Biosurfactants synthesized by microorganisms represent safe and sustainable alternatives to the use of synthetic surfactants, due to their lower toxicity, better biodegradability and biocompatibility, and their production from low-cost feedstocks. In line with this, the present study describes the physical, chemical, and functional characterization of the biopolymer secreted by the bacterium Burkholderia thailandensis DSM 13276, envisaging its validation as a biosurfactant. The biopolymer was found to be a glycolipopeptide with carbohydrate and protein contents of 33.1 ± 6.4% and 23.0 ± 3.2%, respectively. Galactose, glucose, rhamnose, mannose, and glucuronic acid were detected in the carbohydrate moiety at a relative molar ratio of 4:3:2:2:1. It is a high-molecular-weight biopolymer (1.0×107Da) with low polydispersity (1.66), and forms aqueous solutions with shear-thinning behavior, which remained after autoclaving. The biopolymer has demonstrated a good emulsionstabilizing capacity towards different hydrophobic compounds, namely, benzene, almond oil, and sunflower oil. The emulsions prepared with the biosurfactant, as well as with its autoclaved solution, displayed high emulsification activity (>90% and ~50%, respectively). Moreover, the almond and sunflower oil emulsions stabilized with the biosurfactant were stable for up to 4 weeks, which further supports the potential of this novel biopolymer for utilization as a natural bioemulsifier.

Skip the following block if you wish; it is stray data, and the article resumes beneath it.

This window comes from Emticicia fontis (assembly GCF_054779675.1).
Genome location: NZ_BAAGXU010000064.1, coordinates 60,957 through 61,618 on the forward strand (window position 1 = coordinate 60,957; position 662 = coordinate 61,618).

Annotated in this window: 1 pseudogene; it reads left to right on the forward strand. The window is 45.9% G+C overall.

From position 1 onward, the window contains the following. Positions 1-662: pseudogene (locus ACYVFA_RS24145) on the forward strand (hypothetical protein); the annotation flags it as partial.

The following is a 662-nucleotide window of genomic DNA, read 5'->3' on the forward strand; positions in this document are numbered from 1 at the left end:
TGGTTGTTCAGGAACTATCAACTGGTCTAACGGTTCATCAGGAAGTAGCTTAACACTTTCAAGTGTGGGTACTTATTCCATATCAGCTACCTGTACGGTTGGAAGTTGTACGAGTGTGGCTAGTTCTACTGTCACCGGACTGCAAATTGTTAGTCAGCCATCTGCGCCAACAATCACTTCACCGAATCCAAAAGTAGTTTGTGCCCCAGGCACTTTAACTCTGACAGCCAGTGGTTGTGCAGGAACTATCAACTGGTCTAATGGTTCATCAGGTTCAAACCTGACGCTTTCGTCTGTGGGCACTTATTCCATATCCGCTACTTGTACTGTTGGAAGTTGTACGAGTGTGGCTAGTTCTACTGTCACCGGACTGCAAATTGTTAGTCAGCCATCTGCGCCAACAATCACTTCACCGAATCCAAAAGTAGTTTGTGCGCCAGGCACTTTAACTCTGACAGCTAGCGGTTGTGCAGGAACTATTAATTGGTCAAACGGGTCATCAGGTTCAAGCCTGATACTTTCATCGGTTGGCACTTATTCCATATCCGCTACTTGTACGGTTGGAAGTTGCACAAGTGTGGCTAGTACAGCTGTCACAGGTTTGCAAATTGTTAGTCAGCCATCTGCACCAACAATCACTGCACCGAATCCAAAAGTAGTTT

- Emulsion stability